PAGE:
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How to pay for long-term care of your loved ones
The average person can expect to spend nearly 60% of their retirement in good health, but how will you pay for the other 40%?
by Michelle McGagh on Feb 22, 2012 at 10:29
Long-term care has been put under the spotlight recently as the government tries to figure how to deal with people living longer, but not necessarily more healthily, in retirement.
Recent figures from the Office of National Statistics show that the pace at which life expectancy after age 65 is increasing is not being matched by the number of years lived in good health. Men and women who retire at 65 can currently expect to spend 56% and 57% respectively of their retirement in good health.
It’s great that people are living longer, but 40% of your retirement could be spent in ill health, so how will you pay for the care you may need?
How much does it cost?
The cost of care depends on a number of factors: the type of care you require, whether you stay in your home, and the area in which you live.
Care homes can be a good solution for those needing round-the-clock care. The cost of residential homes varies widely, and you will pay more if the home has qualified nurses rather than just carers.
The average cost of a care home is £700 per week, but prices can be far higher – homes in the South East are particularly pricey.
Care at home is an option if the person who needs care does not want to leave their home or needs day-to-day help, or 'domiciliary care'.
The average cost of domiciliary care is £10 to £15 per hour, but live-in 24-hour care is far more costly and can be equal to the cost of a care home, but with the additional expense of running a home.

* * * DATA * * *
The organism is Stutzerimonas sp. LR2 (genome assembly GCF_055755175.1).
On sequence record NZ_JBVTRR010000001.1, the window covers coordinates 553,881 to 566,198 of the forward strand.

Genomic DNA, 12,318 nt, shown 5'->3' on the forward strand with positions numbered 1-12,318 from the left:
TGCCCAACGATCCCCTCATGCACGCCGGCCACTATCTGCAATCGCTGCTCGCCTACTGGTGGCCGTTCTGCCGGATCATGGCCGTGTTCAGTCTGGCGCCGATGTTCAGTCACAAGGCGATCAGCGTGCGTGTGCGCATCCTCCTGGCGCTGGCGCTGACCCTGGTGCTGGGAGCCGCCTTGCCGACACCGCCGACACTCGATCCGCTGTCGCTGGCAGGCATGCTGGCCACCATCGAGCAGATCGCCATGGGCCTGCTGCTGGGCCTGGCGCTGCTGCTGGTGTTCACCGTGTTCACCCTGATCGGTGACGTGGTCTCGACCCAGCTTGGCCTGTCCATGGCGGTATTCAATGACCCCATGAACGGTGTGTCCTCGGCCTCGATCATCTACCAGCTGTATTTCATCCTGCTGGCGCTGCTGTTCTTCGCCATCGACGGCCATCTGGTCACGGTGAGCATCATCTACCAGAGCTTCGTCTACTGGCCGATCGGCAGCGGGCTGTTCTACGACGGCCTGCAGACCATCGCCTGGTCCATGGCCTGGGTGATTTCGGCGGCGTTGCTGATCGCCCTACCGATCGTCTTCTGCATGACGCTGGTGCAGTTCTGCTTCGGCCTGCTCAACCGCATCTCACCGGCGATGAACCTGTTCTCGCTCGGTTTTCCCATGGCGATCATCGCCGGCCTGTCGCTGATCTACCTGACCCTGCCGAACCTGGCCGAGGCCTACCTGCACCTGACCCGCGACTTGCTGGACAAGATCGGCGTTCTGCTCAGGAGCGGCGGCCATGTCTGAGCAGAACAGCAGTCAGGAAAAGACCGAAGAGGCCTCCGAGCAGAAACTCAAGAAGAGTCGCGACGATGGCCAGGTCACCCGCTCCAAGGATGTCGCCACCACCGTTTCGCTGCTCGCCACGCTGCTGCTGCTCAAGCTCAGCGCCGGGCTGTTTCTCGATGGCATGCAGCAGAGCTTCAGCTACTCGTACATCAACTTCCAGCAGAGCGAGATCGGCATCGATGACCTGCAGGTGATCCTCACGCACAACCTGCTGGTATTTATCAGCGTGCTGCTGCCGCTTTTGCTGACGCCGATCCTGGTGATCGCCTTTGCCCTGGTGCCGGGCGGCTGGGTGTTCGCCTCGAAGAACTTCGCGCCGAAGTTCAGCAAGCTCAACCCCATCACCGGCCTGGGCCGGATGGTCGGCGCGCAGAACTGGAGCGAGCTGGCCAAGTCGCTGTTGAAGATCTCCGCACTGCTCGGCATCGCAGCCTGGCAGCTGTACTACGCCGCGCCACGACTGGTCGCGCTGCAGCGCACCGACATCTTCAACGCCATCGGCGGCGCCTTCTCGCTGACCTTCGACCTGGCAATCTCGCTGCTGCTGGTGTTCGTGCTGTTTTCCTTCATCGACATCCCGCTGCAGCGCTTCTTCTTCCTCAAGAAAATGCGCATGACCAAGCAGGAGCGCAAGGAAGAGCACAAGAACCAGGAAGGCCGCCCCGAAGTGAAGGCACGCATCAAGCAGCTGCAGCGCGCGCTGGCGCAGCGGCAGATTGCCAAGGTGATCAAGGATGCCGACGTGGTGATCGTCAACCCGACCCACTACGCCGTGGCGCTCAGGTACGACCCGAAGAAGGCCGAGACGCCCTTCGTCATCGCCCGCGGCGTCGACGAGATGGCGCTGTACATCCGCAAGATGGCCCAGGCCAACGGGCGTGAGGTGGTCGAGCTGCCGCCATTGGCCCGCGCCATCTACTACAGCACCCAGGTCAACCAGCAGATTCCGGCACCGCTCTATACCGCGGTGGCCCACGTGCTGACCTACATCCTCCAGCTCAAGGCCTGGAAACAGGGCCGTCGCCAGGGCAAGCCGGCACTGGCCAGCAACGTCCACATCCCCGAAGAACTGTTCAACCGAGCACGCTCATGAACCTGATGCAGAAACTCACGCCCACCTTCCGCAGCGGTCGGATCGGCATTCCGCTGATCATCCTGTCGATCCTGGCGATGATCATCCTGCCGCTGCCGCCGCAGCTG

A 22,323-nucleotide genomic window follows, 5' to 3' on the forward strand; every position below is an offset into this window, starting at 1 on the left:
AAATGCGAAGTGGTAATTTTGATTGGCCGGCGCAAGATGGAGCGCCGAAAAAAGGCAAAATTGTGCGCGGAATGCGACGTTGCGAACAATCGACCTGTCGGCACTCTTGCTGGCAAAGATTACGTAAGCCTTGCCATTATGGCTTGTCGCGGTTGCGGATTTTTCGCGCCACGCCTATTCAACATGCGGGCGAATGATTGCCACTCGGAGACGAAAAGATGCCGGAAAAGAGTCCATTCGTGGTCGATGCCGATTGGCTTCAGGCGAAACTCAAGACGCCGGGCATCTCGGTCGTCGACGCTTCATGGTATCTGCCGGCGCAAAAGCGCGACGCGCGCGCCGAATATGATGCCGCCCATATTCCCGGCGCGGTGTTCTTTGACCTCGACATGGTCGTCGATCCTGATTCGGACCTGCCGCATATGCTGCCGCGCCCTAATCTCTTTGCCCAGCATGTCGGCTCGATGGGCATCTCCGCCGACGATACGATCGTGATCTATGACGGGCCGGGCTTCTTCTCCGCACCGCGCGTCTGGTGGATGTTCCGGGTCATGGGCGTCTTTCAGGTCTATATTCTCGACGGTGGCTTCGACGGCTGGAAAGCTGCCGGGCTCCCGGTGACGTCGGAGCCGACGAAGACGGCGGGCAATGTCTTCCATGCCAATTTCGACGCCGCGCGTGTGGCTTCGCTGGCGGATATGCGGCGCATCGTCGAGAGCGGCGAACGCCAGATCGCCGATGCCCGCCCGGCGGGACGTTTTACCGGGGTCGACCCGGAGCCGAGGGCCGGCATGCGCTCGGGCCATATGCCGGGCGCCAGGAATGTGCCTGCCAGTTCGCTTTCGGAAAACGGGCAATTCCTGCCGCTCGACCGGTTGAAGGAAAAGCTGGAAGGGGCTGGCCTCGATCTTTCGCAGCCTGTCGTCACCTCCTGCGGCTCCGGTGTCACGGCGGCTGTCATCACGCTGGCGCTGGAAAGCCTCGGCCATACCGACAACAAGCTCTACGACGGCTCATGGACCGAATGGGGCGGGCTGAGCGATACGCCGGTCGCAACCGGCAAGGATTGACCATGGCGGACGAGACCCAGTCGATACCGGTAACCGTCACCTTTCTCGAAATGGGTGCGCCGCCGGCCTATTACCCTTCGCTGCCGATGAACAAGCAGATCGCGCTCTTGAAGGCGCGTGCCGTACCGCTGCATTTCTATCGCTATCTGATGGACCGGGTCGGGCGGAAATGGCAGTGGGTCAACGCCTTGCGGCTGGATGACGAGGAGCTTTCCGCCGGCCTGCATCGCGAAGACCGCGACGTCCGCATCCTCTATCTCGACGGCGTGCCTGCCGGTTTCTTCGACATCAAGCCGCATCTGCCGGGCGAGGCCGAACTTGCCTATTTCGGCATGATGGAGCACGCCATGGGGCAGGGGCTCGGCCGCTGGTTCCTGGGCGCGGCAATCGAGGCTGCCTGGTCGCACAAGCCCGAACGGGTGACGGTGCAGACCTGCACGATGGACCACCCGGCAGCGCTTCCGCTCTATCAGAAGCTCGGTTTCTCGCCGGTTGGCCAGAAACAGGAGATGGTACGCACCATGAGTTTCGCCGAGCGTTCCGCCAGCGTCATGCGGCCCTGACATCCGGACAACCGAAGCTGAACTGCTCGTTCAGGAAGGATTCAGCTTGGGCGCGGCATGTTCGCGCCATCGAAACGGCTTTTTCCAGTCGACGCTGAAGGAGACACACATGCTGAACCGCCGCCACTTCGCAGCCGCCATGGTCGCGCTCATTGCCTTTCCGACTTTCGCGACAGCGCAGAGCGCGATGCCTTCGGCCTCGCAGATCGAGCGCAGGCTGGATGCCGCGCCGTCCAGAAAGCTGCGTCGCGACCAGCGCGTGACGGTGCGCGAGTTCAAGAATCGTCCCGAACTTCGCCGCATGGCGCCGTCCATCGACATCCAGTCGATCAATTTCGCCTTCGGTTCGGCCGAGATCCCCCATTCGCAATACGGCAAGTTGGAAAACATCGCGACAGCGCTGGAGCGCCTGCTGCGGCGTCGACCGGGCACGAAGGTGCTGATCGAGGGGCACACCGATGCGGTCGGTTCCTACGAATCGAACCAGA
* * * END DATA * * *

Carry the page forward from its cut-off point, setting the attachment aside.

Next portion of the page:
Sheltered housing is for people who are able to look after themselves but would like to have an on-site warden in case of emergency. There are many options for sheltered housing, including renting, buying or part-buying, but all incur additional service charges to cover the cost of on-site support and cleaning and maintenance.
Retirement villages are another solution for those who do not need round-the-clock care but would like support. Retirement villages offer a community of similarly aged people who live in individual properties but have support for maintenance should it be needed. They also provide access to care.
As with sheltered housing, the cost of retirement villages depends on the type of property you want to buy and its location. There will also be additional service charges to cover the costs incurred at the village.
Doesn’t the state pay?
As people live longer, the government is struggling to pay for state pensions, let alone long-term care. Andrew Dilnot, a former economist, was given the task of finding a solution to the long-term care problem.
More about this:
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What others are saying
- Paying for Care
- Association of Retirement Villages
- Sheltered housing information
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